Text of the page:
Rearrest



[uh-rest] /əˈrɛst/

verb (used with object)
1.
to seize (a person) by legal authority or warrant; take into custody:
The police arrested the burglar.
2.
to catch and hold; attract and fix; engage:
The loud noise arrested our attention.
3.
to check the course of; stop; slow down:
to arrest progress.
4.
Medicine/Medical. to control or stop the active progress of (a disease):
The new drug did not arrest the cancer.
noun
5.
the taking of a person into legal custody, as by officers of the law.
6.
any seizure or taking by force.
7.
an act of stopping or the state of being stopped:
the arrest of tooth decay.
8.
Machinery. any device for stopping machinery; stop.
Idioms
9.
under arrest, in custody of the police or other legal authorities:
They placed the suspect under arrest at the scene of the crime.
/əˈrɛst/
verb (transitive)
1.
to deprive (a person) of liberty by taking him into custody, esp under lawful authority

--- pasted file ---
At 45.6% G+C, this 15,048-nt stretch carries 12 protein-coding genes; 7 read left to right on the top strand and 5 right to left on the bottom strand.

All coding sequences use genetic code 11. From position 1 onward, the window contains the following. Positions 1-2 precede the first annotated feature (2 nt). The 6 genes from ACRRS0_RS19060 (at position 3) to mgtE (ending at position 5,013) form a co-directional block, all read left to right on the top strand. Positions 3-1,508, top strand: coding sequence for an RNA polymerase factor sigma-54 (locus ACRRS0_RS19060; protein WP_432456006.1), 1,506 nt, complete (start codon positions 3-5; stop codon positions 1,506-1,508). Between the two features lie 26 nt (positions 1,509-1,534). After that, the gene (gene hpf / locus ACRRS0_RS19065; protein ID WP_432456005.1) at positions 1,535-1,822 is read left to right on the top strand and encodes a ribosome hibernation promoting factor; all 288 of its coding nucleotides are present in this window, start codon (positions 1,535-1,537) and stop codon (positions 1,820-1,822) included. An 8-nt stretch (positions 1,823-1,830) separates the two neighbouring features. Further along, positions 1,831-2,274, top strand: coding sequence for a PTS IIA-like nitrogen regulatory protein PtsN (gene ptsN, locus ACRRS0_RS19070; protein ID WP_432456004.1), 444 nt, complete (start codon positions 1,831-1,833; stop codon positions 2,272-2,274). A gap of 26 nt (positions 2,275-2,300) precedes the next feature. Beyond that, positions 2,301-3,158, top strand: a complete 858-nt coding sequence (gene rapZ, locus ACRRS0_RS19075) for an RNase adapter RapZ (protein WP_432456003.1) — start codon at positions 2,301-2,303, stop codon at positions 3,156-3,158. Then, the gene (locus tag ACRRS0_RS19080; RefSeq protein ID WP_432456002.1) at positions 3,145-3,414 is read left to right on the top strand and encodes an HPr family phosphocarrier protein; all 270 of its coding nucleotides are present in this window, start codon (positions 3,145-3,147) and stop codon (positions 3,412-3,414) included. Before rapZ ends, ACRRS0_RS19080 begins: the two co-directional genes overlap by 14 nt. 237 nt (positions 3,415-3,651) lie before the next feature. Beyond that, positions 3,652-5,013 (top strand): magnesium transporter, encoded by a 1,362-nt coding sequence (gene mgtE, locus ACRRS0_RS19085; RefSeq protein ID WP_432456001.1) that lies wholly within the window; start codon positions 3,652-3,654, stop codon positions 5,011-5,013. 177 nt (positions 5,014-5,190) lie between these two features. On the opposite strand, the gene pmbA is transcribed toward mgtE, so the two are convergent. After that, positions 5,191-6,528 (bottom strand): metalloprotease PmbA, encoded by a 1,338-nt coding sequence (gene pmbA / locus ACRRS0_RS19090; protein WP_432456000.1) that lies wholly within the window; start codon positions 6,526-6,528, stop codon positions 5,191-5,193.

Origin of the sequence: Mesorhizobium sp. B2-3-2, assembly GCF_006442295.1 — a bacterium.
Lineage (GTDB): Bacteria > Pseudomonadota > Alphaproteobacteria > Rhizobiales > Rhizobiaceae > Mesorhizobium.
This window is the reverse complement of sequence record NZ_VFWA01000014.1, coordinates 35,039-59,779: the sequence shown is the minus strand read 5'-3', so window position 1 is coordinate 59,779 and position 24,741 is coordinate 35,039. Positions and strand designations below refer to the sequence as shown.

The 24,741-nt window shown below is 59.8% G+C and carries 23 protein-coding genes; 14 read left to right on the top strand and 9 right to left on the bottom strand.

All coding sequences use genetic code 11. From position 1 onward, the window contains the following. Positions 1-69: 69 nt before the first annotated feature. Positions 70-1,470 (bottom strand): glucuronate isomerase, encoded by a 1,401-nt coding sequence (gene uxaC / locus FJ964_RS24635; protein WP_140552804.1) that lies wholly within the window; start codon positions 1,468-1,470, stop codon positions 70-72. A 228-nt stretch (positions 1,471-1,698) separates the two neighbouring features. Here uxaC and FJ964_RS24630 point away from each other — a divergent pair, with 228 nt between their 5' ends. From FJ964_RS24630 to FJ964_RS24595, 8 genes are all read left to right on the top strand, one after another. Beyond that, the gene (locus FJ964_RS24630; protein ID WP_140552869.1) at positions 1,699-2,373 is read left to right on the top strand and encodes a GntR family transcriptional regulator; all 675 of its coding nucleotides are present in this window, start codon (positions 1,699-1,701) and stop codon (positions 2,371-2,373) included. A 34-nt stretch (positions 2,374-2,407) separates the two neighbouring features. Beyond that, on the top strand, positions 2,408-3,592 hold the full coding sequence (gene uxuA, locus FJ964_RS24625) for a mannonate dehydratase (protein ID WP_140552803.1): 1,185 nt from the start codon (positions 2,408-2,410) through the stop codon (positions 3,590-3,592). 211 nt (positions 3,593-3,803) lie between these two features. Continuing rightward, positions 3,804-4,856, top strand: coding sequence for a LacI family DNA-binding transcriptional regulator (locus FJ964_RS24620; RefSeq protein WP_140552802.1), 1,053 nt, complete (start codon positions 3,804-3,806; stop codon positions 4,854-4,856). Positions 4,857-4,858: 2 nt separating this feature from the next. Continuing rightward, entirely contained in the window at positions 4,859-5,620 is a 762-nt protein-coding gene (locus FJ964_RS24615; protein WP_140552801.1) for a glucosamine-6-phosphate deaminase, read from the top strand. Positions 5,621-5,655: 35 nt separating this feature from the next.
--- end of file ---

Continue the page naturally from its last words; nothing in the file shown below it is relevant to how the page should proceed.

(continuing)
2.
to seize (a ship) under lawful authority
3.
to slow or stop the development or progress of (a disease, growth, etc)
4.
to catch and hold (one’s attention, sight, etc)
5.
(law) arrest judgment, to stay proceedings after a verdict, on the grounds of error or possible error
6.
(informal) can’t get arrested, (of a performer) is unrecognized and unsuccessful: he can’t get arrested here but is a megastar in the States
noun
7.
the act of taking a person into custody, esp under lawful authority
8.
the act of seizing and holding a ship under lawful authority
9.
the state of being held, esp under lawful authority: under arrest
10.
Also called arrestation (ˌærɛsˈteɪʃən). the slowing or stopping of the development or progress of something
11.
the stopping or sudden cessation of motion of something: a cardiac arrest
v.

“to cause to stop,” also “to detain legally,” late 14c., from Old French arester “to stay, stop” (Modern French arrêter), from Vulgar Latin *arrestare (source of Italian arrestare, Spanish and Portuguese arrestar), from Latin ad- “to” (see ad-) + restare “to stop, remain behind, stay back” (see rest (n.2)). Figurative sense of “to catch and hold” (the attention, etc.) is from 1814.
n.

late 14c., from Anglo-French arest, Old French areste, from arester (see arrest (v.)).

arrest ar·rest (ə-rěst’)
v. ar·rest·ed, ar·rest·ing, ar·rests

n.

see: under arrest

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